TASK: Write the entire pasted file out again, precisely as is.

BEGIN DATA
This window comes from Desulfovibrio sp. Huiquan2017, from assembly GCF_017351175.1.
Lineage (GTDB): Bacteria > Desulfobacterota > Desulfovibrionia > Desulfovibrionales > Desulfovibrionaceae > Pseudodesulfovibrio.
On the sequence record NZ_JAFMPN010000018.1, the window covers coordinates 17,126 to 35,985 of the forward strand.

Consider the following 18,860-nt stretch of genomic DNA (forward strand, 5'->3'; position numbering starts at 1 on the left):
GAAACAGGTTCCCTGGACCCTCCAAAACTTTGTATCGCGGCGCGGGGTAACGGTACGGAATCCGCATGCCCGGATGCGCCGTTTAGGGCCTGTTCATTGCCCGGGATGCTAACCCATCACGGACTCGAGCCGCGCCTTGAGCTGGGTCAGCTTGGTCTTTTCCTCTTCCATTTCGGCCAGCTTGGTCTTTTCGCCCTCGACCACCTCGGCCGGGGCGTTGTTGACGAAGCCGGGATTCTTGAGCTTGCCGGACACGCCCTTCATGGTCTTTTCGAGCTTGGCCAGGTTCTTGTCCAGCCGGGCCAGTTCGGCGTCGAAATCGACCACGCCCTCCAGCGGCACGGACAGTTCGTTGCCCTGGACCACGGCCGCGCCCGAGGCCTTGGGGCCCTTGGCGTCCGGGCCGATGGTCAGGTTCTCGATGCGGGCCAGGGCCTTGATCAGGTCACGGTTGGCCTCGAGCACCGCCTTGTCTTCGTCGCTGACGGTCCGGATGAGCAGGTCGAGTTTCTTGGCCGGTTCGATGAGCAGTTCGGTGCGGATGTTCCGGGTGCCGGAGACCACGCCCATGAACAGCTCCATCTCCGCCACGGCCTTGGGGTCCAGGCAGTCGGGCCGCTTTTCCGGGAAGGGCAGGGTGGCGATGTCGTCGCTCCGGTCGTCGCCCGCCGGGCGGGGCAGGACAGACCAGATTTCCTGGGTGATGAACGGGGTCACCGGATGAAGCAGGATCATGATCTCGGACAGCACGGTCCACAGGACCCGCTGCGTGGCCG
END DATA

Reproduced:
This window comes from Desulfovibrio sp. Huiquan2017, from assembly GCF_017351175.1.
Lineage (GTDB): Bacteria > Desulfobacterota > Desulfovibrionia > Desulfovibrionales > Desulfovibrionaceae > Pseudodesulfovibrio.
On the sequence record NZ_JAFMPN010000018.1, the window covers coordinates 17,126 to 35,985 of the forward strand.

Consider the following 18,860-nt stretch of genomic DNA (forward strand, 5'->3'; position numbering starts at 1 on the left):
GAAACAGGTTCCCTGGACCCTCCAAAACTTTGTATCGCGGCGCGGGGTAACGGTACGGAATCCGCATGCCCGGATGCGCCGTTTAGGGCCTGTTCATTGCCCGGGATGCTAACCCATCACGGACTCGAGCCGCGCCTTGAGCTGGGTCAGCTTGGTCTTTTCCTCTTCCATTTCGGCCAGCTTGGTCTTTTCGCCCTCGACCACCTCGGCCGGGGCGTTGTTGACGAAGCCGGGATTCTTGAGCTTGCCGGACACGCCCTTCATGGTCTTTTCGAGCTTGGCCAGGTTCTTGTCCAGCCGGGCCAGTTCGGCGTCGAAATCGACCACGCCCTCCAGCGGCACGGACAGTTCGTTGCCCTGGACCACGGCCGCGCCCGAGGCCTTGGGGCCCTTGGCGTCCGGGCCGATGGTCAGGTTCTCGATGCGGGCCAGGGCCTTGATCAGGTCACGGTTGGCCTCGAGCACCGCCTTGTCTTCGTCGCTGACGGTCCGGATGAGCAGGTCGAGTTTCTTGGCCGGTTCGATGAGCAGTTCGGTGCGGATGTTCCGGGTGCCGGAGACCACGCCCATGAACAGCTCCATCTCCGCCACGGCCTTGGGGTCCAGGCAGTCGGGCCGCTTTTCCGGGAAGGGCAGGGTGGCGATGTCGTCGCTCCGGTCGTCGCCCGCCGGGCGGGGCAGGACAGACCAGATTTCCTGGGTGATGAACGGGGTCACCGGATGAAGCAGGATCATGATCTCGGACAGCACGGTCCACAGGACCCGCTGCGTGGCCG